Andrew Sharman: Leadership isn't a position, it's a behavior. Not a title. It’s what you do. We all have the potential to be leaders, because leadership is a skill. So I am talking about the need for leadership across the entire organization.

1% safer: sustainable success in occupational safety 

Timo Kronlöf: I think, you have demonstrated great leadership on many frontiers. I have been observing the 1% safer movement closely, recently. You have had quite a few projects along the time I have known you.
What is special about the new, 1% safer project?

Andrew Sharman: The thing that I really can't stand in safety is the binary approach to performance. The focus on zero accidents as a target. If you get one accident or 100 accidents – you failed the target. But, failing is not a motivator and putting that huge pressure onto people that only zero accidents are acceptable is myopic.

Now, I said earlier that we haven't really made that much progress. There are 2.78 million deaths every year related to work, that’s 7616 people every day, 317 people dead every hour, one every 10 seconds. 1% safer tries to approach this using the concept of marginal gains or incremental progress. If we can make the world 1% safer, then 28,000 people will go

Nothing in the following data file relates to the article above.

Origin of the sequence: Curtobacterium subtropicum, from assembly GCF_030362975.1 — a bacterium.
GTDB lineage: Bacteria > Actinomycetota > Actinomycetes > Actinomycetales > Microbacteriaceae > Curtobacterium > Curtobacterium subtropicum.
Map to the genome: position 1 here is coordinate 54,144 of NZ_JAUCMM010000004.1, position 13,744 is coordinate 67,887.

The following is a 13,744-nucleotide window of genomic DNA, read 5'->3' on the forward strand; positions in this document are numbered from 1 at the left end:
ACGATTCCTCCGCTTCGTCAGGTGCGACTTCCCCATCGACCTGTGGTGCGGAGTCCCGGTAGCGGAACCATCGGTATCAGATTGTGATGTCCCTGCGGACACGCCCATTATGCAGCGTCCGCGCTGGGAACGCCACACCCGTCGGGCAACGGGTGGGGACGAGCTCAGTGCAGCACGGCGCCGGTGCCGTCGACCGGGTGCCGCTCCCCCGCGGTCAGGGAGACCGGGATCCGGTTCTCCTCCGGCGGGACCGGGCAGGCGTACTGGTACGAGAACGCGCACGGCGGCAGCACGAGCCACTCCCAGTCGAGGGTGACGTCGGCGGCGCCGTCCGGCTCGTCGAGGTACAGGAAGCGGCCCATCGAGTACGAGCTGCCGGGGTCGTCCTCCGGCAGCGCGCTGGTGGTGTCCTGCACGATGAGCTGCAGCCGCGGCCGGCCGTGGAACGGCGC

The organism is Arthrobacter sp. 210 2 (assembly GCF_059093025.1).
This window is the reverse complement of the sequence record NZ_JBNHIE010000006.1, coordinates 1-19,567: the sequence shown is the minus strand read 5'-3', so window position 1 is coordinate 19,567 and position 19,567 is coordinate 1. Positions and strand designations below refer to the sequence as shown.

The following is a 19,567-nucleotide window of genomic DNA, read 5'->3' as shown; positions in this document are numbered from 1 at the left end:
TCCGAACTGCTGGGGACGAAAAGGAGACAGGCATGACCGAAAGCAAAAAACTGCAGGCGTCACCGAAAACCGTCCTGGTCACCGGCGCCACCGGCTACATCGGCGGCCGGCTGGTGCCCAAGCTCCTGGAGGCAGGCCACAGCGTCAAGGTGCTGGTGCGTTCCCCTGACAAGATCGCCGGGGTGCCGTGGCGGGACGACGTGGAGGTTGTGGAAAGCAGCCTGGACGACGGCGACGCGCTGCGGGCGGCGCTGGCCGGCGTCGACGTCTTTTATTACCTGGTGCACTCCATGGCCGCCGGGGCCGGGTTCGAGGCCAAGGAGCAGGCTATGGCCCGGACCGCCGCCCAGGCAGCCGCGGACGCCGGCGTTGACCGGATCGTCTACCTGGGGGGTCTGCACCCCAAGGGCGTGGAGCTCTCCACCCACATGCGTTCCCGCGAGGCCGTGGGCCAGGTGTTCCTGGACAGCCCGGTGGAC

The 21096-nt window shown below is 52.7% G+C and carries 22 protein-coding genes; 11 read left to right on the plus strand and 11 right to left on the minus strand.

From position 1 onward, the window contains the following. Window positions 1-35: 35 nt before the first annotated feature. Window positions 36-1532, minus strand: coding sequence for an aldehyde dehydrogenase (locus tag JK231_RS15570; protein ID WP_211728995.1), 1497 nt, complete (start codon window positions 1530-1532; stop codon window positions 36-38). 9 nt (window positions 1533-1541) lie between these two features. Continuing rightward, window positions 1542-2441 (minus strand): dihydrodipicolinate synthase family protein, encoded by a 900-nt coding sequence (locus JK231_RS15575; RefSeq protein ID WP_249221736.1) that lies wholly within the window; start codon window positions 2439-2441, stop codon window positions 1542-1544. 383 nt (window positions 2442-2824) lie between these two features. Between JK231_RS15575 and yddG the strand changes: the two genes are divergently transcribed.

home without harm every year.

So, the book, which is the spearhead of the project, wants to help organizations to not concentrate on zero as a target, but on real, sustained progress. We have 142 of the world’s leading thinkers in OSH in this book, giving their best advice to make organizations on the planet 1% safer.

Timo Kronlöf: Definitely a very inspiring project. Thanks Andrew, I hope we hear much more from this and will keep an eye on this idea.

Safety Management Trend Report 2021

Safety Management Trend Report 2021

Prof. Dr. Andrew Sharman is one of the eleven international experts who participated in the panel study for the Safety Management Trend Report 2021. You can download the full report here and obtain:

  • New perspectives: Leading experts from eight countries share their estimations of the most important trends and the effects the Coronavirus pandemic has had on occupational safety
  • Valuable experiences: For the first time, the Safety Management Trend Report includes a large survey of professionals throughout Europe
  • A view to the future: What priorities are needed to make occupational safety fit for the future? What should specialists concentrate on now?

Download now

Prof. Dr. Andrew Sharman is a psychologist specializing in safety leadership, safety culture and organizational behavior with more than 25 years of experience.

Andrew Sharman, Interview 2021
Prof. Dr. Andrew Sharman
President of the Institution for Safety and Health at Work
Timo Krönlof, Interview 2021
Timo Krönlof
Head Of Business Development, Nordics at Quentic